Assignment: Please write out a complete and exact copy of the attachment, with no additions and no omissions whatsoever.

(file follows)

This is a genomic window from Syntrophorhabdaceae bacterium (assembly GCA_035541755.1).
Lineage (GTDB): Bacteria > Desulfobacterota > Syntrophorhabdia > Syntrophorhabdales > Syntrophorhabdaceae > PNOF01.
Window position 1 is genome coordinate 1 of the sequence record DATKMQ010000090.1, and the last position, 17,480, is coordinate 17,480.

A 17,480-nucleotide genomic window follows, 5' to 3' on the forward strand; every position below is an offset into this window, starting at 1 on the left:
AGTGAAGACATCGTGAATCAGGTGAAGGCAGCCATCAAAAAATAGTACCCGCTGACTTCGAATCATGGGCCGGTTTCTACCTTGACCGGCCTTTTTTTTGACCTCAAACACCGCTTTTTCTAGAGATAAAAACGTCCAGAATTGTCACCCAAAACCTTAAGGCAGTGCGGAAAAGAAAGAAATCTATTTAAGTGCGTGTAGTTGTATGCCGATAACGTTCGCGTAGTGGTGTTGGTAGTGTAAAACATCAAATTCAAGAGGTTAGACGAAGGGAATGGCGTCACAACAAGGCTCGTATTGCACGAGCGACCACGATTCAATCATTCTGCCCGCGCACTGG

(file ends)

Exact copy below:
This is a genomic window from Syntrophorhabdaceae bacterium (assembly GCA_035541755.1).
Lineage (GTDB): Bacteria > Desulfobacterota > Syntrophorhabdia > Syntrophorhabdales > Syntrophorhabdaceae > PNOF01.
Window position 1 is genome coordinate 1 of the sequence record DATKMQ010000090.1, and the last position, 17,480, is coordinate 17,480.

A 17,480-nucleotide genomic window follows, 5' to 3' on the forward strand; every position below is an offset into this window, starting at 1 on the left:
AGTGAAGACATCGTGAATCAGGTGAAGGCAGCCATCAAAAAATAGTACCCGCTGACTTCGAATCATGGGCCGGTTTCTACCTTGACCGGCCTTTTTTTTGACCTCAAACACCGCTTTTTCTAGAGATAAAAACGTCCAGAATTGTCACCCAAAACCTTAAGGCAGTGCGGAAAAGAAAGAAATCTATTTAAGTGCGTGTAGTTGTATGCCGATAACGTTCGCGTAGTGGTGTTGGTAGTGTAAAACATCAAATTCAAGAGGTTAGACGAAGGGAATGGCGTCACAACAAGGCTCGTATTGCACGAGCGACCACGATTCAATCATTCTGCCCGCGCACTGG